Social care buckling in Wigan as OAP numbers rise

The rising number of older people needing support and an increase in costs is putting strain on the social care system in Wigan, figures suggest.

Tuesday, 18th May 2021, 2:34 pm
Updated Tuesday, 18th May 2021, 2:36 pm
The average weekly cost for residential or nursing care for over-65s rose to £567

Care groups hit out at Prime Minister Boris Johnson’s failure to detail long-promised social care reforms in the recent Queen’s Speech.

NHS Digital data shows there were around 6,180 new requests for local authority support for people aged 65 and over in Wigan in 2019-20 – the equivalent of 119 every week.

That was up by 17 per cent compared to three years earlier, when there were 5,300 new requests, although only 11 months’ worth of data was provided by the council that year.

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Over the same period, the average weekly cost of residential or nursing care for over-65s rose to £567 – meaning a care home place cost roughly £3,700 more per year in 2019-20 than in 2016-17, after adjusting for inflation.

Overall, the council in Wigan spent £45.3m on care for older people in 2019-20, including income from people paying towards their own care, and other organisations.

Currently, anyone with assets or savings worth £23,250 or more has to pay the full cost of their care. People with less than that, but more than £14,250, have to pay a contribution to care costs, while the council will cover the full bill if someone’s capital falls below this threshold.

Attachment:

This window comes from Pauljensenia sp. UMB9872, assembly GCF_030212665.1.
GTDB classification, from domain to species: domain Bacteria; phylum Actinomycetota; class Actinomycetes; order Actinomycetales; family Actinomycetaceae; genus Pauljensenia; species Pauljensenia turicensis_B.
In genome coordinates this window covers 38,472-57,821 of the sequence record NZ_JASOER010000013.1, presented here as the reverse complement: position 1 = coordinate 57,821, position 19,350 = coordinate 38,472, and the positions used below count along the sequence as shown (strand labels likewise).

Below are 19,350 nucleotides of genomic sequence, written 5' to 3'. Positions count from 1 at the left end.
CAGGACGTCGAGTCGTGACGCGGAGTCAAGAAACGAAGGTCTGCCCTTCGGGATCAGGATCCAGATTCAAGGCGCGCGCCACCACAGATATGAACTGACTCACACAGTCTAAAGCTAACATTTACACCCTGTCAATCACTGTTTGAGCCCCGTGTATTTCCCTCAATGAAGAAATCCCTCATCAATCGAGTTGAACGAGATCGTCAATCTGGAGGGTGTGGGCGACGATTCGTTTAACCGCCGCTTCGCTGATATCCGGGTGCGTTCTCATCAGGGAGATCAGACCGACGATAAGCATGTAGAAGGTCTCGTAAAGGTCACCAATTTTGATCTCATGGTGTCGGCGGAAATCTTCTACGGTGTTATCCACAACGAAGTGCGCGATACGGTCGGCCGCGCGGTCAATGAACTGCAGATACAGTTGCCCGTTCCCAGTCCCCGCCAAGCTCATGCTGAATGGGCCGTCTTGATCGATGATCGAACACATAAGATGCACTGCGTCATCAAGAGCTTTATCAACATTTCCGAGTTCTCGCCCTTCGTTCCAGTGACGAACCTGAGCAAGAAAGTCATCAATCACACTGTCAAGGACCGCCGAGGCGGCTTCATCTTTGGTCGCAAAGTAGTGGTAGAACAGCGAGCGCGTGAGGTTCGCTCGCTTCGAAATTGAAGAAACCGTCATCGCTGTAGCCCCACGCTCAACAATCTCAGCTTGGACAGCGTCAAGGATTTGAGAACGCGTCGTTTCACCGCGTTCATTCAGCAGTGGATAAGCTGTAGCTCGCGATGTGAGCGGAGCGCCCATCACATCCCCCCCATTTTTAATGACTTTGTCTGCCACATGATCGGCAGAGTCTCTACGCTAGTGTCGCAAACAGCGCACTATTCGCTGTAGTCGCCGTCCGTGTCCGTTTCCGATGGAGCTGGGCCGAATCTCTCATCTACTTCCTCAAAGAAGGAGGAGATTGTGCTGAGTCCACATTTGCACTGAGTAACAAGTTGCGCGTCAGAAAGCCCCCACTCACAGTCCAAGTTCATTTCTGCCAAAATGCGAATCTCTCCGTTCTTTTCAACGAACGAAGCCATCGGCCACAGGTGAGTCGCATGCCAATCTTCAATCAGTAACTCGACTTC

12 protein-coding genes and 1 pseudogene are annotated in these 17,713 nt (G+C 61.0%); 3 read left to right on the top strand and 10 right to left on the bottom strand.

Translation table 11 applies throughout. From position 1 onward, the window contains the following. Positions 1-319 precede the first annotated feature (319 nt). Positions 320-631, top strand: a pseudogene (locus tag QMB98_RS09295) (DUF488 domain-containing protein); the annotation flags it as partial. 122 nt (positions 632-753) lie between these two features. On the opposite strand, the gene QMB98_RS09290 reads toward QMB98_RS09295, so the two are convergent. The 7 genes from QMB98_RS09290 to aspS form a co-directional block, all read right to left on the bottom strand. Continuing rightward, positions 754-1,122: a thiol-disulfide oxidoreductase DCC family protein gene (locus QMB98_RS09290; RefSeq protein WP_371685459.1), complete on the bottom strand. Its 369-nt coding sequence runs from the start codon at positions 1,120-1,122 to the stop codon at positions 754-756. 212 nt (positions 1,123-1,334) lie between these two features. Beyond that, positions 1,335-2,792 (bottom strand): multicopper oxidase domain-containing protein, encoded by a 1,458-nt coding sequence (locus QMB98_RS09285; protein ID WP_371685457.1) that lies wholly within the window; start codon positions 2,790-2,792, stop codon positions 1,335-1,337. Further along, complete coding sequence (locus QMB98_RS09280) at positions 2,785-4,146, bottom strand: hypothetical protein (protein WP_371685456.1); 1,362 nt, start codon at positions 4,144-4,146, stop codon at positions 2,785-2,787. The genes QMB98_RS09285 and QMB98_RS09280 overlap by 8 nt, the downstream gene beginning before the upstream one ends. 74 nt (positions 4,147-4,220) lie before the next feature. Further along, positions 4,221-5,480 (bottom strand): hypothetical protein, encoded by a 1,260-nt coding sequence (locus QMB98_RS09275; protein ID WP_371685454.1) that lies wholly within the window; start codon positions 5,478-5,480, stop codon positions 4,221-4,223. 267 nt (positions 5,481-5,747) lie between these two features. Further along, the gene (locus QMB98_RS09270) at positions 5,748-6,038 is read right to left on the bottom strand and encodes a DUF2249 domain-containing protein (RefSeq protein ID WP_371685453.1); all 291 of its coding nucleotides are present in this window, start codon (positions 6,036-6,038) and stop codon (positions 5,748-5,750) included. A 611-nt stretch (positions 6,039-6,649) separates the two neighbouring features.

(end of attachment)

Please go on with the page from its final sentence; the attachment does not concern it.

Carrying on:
In 2019-20, 5,600 over-65s who requested local authority support last year were classified as “self-funders with depleted funds” – those who had exhausted their assets paying for care.

Although the Queen confirmed proposals for social care reform will be brought forward as she set out the Government’s legislative agenda, no further detail was given.

Prof Martin Green, chief executive of the provider membership organisation Care England, said it was “a missed opportunity”.

“Without the much-needed, not to mention heralded, reform it is questionable as to how much longer the sector can be expected to limp on,” he said. “A sector that supports and employs vast swathes of the population cannot be ignored.”

Chairman of the Independent Care Group Mike Padgham said older and vulnerable people have been betrayed and reform has been “pushed down the road”.

A Department of Health and Social Care spokesman previously said: “Improving the adult social care system remains a priority for this government and we will bring forward proposals later this year to ensure everyone is treated with dignity and respect.”

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